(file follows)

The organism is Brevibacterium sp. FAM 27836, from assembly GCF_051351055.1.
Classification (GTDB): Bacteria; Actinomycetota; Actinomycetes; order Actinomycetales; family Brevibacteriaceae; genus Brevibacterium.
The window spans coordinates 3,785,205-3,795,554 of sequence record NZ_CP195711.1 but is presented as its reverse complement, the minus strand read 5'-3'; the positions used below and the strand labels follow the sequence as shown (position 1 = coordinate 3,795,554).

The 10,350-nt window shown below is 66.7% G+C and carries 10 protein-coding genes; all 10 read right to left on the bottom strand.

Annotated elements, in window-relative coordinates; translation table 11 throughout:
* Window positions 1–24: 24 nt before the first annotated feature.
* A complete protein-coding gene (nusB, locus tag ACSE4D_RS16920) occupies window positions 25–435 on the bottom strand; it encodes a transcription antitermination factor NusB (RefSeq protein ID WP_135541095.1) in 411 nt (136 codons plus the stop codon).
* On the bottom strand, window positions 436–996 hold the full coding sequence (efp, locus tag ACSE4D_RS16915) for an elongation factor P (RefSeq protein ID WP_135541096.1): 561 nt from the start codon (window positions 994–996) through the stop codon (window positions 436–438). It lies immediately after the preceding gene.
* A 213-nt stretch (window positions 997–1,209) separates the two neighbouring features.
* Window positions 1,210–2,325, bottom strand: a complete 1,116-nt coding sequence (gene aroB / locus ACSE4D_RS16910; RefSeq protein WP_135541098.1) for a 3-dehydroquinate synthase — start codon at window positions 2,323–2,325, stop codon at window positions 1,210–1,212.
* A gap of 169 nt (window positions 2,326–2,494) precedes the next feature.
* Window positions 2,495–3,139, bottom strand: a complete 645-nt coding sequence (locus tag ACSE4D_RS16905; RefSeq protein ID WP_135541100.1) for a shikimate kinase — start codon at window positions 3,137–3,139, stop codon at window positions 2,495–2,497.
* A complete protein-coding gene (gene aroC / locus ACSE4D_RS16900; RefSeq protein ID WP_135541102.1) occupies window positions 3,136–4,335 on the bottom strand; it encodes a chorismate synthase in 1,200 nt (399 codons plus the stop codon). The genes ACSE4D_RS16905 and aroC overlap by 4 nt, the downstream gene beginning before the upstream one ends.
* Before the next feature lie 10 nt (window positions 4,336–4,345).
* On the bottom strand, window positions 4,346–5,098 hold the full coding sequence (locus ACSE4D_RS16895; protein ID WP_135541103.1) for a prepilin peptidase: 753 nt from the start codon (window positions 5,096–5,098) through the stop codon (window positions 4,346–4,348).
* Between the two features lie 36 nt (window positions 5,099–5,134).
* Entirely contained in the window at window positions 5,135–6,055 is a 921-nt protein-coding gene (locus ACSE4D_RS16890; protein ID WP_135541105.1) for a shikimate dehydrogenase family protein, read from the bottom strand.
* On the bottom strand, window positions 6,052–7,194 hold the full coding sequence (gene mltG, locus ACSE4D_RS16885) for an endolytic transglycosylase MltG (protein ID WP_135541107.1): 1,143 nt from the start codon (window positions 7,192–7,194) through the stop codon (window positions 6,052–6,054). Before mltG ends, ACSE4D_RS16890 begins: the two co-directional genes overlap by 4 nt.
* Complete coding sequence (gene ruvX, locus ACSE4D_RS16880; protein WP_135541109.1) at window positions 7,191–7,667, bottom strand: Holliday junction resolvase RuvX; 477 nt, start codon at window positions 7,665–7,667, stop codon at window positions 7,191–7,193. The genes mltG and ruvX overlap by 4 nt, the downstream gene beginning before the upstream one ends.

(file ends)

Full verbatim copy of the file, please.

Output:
The organism is Brevibacterium sp. FAM 27836, from assembly GCF_051351055.1.
Classification (GTDB): Bacteria; Actinomycetota; Actinomycetes; order Actinomycetales; family Brevibacteriaceae; genus Brevibacterium.
The window spans coordinates 3,785,205-3,795,554 of sequence record NZ_CP195711.1 but is presented as its reverse complement, the minus strand read 5'-3'; the positions used below and the strand labels follow the sequence as shown (position 1 = coordinate 3,795,554).

The 10,350-nt window shown below is 66.7% G+C and carries 10 protein-coding genes; all 10 read right to left on the bottom strand.

Annotated elements, in window-relative coordinates; translation table 11 throughout:
* Window positions 1–24: 24 nt before the first annotated feature.
* A complete protein-coding gene (nusB, locus tag ACSE4D_RS16920) occupies window positions 25–435 on the bottom strand; it encodes a transcription antitermination factor NusB (RefSeq protein ID WP_135541095.1) in 411 nt (136 codons plus the stop codon).
* On the bottom strand, window positions 436–996 hold the full coding sequence (efp, locus tag ACSE4D_RS16915) for an elongation factor P (RefSeq protein ID WP_135541096.1): 561 nt from the start codon (window positions 994–996) through the stop codon (window positions 436–438). It lies immediately after the preceding gene.
* A 213-nt stretch (window positions 997–1,209) separates the two neighbouring features.
* Window positions 1,210–2,325, bottom strand: a complete 1,116-nt coding sequence (gene aroB / locus ACSE4D_RS16910; RefSeq protein WP_135541098.1) for a 3-dehydroquinate synthase — start codon at window positions 2,323–2,325, stop codon at window positions 1,210–1,212.
* A gap of 169 nt (window positions 2,326–2,494) precedes the next feature.
* Window positions 2,495–3,139, bottom strand: a complete 645-nt coding sequence (locus tag ACSE4D_RS16905; RefSeq protein ID WP_135541100.1) for a shikimate kinase — start codon at window positions 3,137–3,139, stop codon at window positions 2,495–2,497.
* A complete protein-coding gene (gene aroC / locus ACSE4D_RS16900; RefSeq protein ID WP_135541102.1) occupies window positions 3,136–4,335 on the bottom strand; it encodes a chorismate synthase in 1,200 nt (399 codons plus the stop codon). The genes ACSE4D_RS16905 and aroC overlap by 4 nt, the downstream gene beginning before the upstream one ends.
* Before the next feature lie 10 nt (window positions 4,336–4,345).
* On the bottom strand, window positions 4,346–5,098 hold the full coding sequence (locus ACSE4D_RS16895; protein ID WP_135541103.1) for a prepilin peptidase: 753 nt from the start codon (window positions 5,096–5,098) through the stop codon (window positions 4,346–4,348).
* Between the two features lie 36 nt (window positions 5,099–5,134).
* Entirely contained in the window at window positions 5,135–6,055 is a 921-nt protein-coding gene (locus ACSE4D_RS16890; protein ID WP_135541105.1) for a shikimate dehydrogenase family protein, read from the bottom strand.
* On the bottom strand, window positions 6,052–7,194 hold the full coding sequence (gene mltG, locus ACSE4D_RS16885) for an endolytic transglycosylase MltG (protein ID WP_135541107.1): 1,143 nt from the start codon (window positions 7,192–7,194) through the stop codon (window positions 6,052–6,054). Before mltG ends, ACSE4D_RS16890 begins: the two co-directional genes overlap by 4 nt.
* Complete coding sequence (gene ruvX, locus ACSE4D_RS16880; protein WP_135541109.1) at window positions 7,191–7,667, bottom strand: Holliday junction resolvase RuvX; 477 nt, start codon at window positions 7,665–7,667, stop codon at window positions 7,191–7,193. The genes mltG and ruvX overlap by 4 nt, the downstream gene beginning before the upstream one ends.